For those who don’t follow US news closely, the government has just been shut down by the Tea Party Republican faction, who object to anything even remotely resembling a national health care system. I know it makes no sense, but the US political system makes no sense anyway.
The absurdity of adults acting like children is not the topic of this post, although it could be. What I wanted to rant about when I set out to write this on a stormy Monday morning was the approach of people on all sides of a problem to try to solve it simply by throwing money at it.
Over the past weeks, I’ve been receiving dozens of e-mails in my inbox asking for help in preserving the proposed health care act while at the same time preventing a government shutdown. It should be simple, right? Apparently not, because rather than think logically and get an adult dialogue going, everyone would rather collect money to run emotion-charged ads against the opposing side(s). Today, after the fact, the e-mails focus on contributing money for ads to shame the Republicans for bad behavior, not action to urge both parties to resolve their disagreements. Admittedly, it’s hard to reason with irrational people, but one should at least try.
Every time I open those e-mails, I expect them to say, “please contact your representatives in congress and ask them to … (plug in your favorite request)”. Instead, what I see is a plea for small donations of $3, $5, or …(plug in your favorite amount). I get the impression that the goal is not have a serious discussion and figure out what makes pragmatic sense and is ethically right in dealing with a gray issue, but to determine the winner of a black and white issue on the basis of who can collect the most money and scream loudest to the world about their wealth.
Unfortunately, the strategy of throwing money at symptoms of a problem is easier than trying to find the cause of the problem and deal with it intelligently. Just throwing money at a problem in a shotgun approach, hoping that some of it will hit the symptoms, is even easier. It happens all the time, in every walk of life. There seems to be a belief that the appearance of having lavish stores of money to spend will have a magical, beneficial effect.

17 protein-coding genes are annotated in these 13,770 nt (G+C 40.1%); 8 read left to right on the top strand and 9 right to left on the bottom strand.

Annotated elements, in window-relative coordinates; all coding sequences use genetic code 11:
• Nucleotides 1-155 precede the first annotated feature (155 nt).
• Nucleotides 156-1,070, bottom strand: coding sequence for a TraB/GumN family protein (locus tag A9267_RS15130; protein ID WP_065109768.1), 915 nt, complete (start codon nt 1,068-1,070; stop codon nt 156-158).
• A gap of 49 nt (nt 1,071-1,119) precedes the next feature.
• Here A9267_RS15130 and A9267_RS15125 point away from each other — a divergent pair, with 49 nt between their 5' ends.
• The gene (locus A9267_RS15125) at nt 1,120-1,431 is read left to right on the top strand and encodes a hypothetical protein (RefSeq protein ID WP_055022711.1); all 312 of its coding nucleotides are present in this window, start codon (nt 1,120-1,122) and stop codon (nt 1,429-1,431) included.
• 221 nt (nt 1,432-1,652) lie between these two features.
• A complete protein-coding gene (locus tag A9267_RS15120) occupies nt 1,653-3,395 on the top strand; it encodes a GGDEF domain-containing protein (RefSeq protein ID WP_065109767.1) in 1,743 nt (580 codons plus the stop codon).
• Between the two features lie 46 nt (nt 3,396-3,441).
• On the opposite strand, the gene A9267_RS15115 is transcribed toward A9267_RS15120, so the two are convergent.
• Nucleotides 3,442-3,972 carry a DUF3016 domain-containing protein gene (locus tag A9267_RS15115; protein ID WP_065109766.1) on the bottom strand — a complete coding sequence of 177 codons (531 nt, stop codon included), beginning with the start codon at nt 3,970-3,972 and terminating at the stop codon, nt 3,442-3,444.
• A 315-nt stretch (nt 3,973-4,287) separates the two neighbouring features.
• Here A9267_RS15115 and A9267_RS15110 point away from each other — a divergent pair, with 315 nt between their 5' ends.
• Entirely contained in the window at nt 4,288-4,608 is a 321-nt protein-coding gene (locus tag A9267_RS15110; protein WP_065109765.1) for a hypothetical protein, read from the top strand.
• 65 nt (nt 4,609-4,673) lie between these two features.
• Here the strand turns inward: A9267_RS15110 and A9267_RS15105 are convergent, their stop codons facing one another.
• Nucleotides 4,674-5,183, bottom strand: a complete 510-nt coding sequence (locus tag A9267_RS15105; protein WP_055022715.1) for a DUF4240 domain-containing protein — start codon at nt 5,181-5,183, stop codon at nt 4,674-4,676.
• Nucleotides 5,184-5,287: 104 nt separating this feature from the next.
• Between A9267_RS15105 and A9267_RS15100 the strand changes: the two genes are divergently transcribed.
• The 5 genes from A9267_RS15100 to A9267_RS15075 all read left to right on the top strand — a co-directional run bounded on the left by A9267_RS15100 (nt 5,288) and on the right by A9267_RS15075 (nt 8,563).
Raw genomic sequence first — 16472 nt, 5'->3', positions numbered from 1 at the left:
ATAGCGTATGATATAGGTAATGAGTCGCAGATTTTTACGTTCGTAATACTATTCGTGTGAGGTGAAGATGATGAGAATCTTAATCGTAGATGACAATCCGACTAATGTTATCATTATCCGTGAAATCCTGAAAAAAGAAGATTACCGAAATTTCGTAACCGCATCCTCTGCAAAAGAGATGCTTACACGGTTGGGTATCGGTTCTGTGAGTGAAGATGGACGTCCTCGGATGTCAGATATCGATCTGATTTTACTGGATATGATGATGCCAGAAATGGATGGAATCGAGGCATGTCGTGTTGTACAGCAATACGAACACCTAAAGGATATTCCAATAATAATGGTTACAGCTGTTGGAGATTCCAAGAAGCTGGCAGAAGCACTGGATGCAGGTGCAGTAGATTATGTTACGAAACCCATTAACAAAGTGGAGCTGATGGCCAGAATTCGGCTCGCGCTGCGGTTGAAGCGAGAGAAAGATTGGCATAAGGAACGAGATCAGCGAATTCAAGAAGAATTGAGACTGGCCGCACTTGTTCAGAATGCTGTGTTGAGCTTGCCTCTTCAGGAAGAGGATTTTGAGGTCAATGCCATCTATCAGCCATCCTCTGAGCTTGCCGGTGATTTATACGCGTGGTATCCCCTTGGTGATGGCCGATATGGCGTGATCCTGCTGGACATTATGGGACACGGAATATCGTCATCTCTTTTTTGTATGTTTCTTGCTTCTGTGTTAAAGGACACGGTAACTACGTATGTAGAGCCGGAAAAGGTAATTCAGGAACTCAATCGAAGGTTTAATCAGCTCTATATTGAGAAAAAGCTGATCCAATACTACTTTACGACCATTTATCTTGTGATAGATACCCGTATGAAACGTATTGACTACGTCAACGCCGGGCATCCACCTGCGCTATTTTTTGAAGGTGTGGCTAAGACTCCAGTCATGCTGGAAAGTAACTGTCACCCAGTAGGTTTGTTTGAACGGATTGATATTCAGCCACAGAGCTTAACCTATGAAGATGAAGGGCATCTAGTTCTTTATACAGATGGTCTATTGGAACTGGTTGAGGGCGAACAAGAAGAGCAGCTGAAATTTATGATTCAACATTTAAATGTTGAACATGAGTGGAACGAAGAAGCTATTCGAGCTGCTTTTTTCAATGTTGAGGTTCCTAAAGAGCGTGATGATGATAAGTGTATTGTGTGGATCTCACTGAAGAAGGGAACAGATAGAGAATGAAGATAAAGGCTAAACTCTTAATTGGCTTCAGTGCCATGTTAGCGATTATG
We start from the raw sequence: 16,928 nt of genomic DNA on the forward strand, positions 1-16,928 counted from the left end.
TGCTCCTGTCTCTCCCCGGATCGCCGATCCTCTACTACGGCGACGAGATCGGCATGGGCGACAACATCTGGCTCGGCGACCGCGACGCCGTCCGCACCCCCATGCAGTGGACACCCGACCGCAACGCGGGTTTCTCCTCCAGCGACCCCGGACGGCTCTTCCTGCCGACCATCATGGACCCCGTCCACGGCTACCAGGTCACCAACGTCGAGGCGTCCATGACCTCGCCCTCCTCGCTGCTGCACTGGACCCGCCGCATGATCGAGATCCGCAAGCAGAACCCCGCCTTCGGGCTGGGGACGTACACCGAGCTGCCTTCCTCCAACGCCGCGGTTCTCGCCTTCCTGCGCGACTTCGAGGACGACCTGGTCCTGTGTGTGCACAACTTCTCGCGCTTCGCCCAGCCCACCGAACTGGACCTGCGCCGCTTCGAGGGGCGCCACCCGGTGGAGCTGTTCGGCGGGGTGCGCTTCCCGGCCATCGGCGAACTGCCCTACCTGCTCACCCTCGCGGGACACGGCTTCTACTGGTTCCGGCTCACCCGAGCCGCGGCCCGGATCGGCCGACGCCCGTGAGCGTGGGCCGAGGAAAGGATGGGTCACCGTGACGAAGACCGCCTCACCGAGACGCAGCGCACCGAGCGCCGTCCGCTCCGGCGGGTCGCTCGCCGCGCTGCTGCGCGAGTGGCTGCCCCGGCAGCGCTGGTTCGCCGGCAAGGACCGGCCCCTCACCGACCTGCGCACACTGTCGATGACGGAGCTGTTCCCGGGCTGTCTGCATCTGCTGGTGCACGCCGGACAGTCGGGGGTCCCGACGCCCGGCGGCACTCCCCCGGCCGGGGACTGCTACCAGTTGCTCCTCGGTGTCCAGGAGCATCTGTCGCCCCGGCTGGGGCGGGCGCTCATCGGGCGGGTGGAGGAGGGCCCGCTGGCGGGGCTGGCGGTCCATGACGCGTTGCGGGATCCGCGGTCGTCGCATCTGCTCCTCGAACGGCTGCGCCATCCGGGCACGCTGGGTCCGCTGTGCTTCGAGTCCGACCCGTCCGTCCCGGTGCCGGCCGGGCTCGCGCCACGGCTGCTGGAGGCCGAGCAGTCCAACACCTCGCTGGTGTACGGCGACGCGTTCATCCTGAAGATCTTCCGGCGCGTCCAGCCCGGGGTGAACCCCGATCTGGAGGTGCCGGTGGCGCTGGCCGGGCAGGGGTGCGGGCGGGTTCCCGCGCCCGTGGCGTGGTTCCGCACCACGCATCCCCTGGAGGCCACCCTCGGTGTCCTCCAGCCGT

As someone who is trying to run a small business, I see similar tendencies even in the perfume industry. Just throw money at high-profile advertising; toss large sums of money to a celebrity to endorse or front your product; run up multi-million dollar bills attending or sponsoring the most expensive events all over the world so that you can be seen flaunting your wealth. There seems to be a belief that the more money that appears to be spent on things not directly related to the product itself, the more attractive the product will be to the public.
Don’t get me wrong. I have no problem with advertising on a modest scale or attending appropriate trade shows. I have no problem with flaunting the quality of the materials I use in my fragrances, even if they're expensive. Fans of my work are, in my mind, a better endorsement than any paid celebrity would be. What I do have a problem with is the belief that virtue, quality, desirability, and other positive attributes are all directly proportional to how much money is thrown into the purchase of gratuitous, superficial status symbols.
As my business grows, I am constantly reminded of the need to carefully weigh the costs versus benefits of any expenditure not directly related to making a better product and getting it to all potential customers who might enjoy it. No mad hatter's tea parties for me!
[Mad Hatter and Mardi Gras images adapted from Wikimedia; extravagant perfume launch image from the linked news article]